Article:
Austroads to Work on Pilot Schemes to Bring Younger Drivers to the Trucking Industry Amid Skill and Safety Concerns

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Amid ongoing concerns over skill shortages and safety in the trucking industry, Austroads, the peak organisation of Australasian road transport and traffic agencies, has announced its intention to develop pilot schemes aimed at bringing more young drivers into the industry while ensuring they are adequately trained and safe on the roads.

At the ATA’s annual conference in Canberra earlier this month, Austroads consultant Judy Oswin highlighted the critical need for these programs.

Judy Oswin (Image: ATA)

“According to data compiled by the Monash University Accident Research Centre, there is a 45 per cent to 90 per cent higher risk of being involved in a heavy vehicle crash when a driver has progressed quickly through the different licence classes,” Big Rigs reported her saying.  

Paul Davies, General Manager of Programs for Austroads, emphasized the organization’s commitment to creating viable pathways for young drivers into the trucking industry. “We recognize that for young drivers, the pathway to the industry is a challenge,” he said.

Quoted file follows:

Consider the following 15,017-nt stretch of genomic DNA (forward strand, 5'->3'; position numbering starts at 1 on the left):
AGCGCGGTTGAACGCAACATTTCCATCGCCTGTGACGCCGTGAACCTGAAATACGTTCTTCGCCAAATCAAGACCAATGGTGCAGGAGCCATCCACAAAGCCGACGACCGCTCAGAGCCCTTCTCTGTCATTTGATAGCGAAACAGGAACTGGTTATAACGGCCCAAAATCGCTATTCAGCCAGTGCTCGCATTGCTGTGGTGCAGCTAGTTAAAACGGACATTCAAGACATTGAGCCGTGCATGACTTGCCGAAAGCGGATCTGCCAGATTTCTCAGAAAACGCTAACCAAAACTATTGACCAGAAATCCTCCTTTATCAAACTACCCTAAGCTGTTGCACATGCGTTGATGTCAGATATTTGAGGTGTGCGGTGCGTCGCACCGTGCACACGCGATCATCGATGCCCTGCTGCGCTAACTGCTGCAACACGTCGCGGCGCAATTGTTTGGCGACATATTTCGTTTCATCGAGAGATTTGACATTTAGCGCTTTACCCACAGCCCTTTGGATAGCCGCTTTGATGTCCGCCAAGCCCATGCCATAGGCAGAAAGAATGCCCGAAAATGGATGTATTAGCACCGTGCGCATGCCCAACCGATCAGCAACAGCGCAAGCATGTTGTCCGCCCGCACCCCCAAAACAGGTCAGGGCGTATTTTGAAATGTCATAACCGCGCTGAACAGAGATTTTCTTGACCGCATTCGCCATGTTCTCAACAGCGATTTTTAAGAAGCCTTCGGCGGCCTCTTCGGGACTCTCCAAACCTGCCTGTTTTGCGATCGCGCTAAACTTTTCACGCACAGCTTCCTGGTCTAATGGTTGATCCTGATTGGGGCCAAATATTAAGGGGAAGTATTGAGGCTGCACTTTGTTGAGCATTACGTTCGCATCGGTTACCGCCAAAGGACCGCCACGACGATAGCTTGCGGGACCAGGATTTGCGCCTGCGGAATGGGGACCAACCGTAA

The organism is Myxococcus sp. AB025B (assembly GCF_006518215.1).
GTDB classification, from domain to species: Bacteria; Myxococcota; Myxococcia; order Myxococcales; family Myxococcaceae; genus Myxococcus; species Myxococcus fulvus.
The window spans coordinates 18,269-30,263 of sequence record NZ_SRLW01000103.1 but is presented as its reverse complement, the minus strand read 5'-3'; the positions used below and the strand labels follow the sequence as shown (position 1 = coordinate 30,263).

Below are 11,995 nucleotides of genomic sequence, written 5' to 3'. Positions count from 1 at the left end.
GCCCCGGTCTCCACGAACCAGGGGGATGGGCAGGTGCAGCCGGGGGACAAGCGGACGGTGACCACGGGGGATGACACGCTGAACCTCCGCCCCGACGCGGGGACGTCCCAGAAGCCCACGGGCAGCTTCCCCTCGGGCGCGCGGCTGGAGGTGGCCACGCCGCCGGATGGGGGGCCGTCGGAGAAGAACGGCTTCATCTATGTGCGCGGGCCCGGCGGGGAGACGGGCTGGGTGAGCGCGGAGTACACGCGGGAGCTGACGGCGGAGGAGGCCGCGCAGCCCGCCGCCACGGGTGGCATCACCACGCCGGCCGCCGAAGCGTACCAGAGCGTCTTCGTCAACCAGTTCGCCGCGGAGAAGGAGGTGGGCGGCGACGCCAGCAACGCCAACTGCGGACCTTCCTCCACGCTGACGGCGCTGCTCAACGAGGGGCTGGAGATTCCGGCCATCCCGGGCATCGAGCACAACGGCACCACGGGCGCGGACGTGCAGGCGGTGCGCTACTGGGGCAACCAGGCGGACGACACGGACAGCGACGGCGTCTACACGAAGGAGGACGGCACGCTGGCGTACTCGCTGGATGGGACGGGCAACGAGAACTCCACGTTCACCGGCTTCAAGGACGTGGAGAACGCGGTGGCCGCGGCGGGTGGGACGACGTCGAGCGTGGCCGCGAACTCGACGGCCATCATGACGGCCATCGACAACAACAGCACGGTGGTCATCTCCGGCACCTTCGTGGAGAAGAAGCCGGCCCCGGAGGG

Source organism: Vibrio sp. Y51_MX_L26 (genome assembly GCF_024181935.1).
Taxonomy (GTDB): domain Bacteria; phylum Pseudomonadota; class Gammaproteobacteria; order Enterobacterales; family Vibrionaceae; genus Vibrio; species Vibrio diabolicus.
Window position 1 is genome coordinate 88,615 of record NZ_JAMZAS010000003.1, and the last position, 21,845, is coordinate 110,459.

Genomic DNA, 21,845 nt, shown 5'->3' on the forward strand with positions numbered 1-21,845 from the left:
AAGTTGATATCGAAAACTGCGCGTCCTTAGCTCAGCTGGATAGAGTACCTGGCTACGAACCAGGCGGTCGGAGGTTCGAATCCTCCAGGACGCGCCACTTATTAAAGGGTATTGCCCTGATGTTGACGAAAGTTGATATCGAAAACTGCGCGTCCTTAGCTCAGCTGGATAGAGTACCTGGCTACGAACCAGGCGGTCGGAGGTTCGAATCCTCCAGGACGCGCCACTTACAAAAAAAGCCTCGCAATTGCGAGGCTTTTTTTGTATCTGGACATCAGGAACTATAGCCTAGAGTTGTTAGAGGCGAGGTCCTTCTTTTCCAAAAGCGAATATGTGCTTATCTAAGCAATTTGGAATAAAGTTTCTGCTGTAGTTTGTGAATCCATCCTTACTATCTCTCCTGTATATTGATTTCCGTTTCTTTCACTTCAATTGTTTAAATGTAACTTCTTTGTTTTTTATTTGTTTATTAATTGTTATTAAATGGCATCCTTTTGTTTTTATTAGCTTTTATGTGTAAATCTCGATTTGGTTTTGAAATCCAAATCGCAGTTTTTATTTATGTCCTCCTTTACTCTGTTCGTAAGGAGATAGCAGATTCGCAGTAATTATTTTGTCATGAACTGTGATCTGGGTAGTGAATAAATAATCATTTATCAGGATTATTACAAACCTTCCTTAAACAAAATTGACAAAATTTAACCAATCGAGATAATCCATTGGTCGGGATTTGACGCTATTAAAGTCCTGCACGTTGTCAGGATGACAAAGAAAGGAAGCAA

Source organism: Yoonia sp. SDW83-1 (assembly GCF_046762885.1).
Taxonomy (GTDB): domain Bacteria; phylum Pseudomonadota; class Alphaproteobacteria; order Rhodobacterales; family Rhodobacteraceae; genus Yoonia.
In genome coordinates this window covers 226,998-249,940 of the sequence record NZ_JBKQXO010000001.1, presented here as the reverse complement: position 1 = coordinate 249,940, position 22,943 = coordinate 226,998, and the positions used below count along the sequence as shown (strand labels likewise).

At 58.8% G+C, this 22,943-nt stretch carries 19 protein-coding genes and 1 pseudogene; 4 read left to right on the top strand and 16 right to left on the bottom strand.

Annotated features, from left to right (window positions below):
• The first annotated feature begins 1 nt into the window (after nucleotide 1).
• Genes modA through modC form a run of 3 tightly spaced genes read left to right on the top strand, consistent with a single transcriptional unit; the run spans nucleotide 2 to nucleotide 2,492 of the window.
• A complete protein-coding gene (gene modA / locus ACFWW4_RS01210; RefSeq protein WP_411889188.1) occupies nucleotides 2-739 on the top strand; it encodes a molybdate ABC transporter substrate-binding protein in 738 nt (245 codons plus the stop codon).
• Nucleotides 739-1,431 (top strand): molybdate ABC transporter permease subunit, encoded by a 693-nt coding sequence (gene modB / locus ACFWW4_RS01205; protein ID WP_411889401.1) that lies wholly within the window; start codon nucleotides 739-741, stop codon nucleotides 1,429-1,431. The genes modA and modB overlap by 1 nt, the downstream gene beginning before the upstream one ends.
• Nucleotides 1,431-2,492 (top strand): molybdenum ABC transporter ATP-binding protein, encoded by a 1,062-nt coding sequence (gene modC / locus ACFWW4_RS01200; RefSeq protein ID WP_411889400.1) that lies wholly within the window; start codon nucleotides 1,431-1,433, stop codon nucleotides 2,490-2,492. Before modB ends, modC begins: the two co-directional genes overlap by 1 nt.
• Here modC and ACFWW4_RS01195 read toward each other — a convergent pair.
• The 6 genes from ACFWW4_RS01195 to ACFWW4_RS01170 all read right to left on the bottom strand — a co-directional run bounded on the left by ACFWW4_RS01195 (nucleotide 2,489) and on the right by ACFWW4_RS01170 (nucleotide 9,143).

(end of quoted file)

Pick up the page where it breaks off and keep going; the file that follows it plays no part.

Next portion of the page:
Davies further mentioned that Austroads plans to closely collaborate with industry stakeholders and jurisdictions to bring these pilot schemes to fruition, which could eventually serve as a model for licensing moving forward.

Earlier this week, Big Rigs published a news story where a young truckie anonymously reported that he was passed in his HR licence test by a driving school in Victoria despite the examiner admitting he should have failed. The young driver recounted that his examiner cited profitability as a reason for passing him, revealing a concerning focus on quantity over quality in driver training.

This alarming situation brings to light the issues within the current licensing system, where expedited and inadequate training can lead to unsafe driving practices. Especially in an industry where there is always an impending fear of accidents.

The truckie expressed his fears about continuing in a career that might endanger his life, especially as he prepares for interstate runs from Melbourne to Perth.

Austroads’ pilot programs aim to overhaul how young drivers are trained, focusing not just on helping them obtain licenses but ensuring they are thoroughly prepared to handle the responsibilities of the job.

“There’s a fair bit of work in designing the programs and then, importantly, we will need to evaluate those programs,” Oswin noted, suggesting that it could take up to ten years to fully assess the effectiveness of these initiatives.

As the trucking industry faces a dual challenge of attracting new drivers and ensuring they are capable and safe, Austroads’ commitment to developing comprehensive training and licensing models is a crucial step forward.

The industry, while eager to fill positions amid a driver shortage, must also prioritize the safety of its workers and the public. This balance will be key to sustaining the industry’s growth and ensuring the safety of its future workforce.

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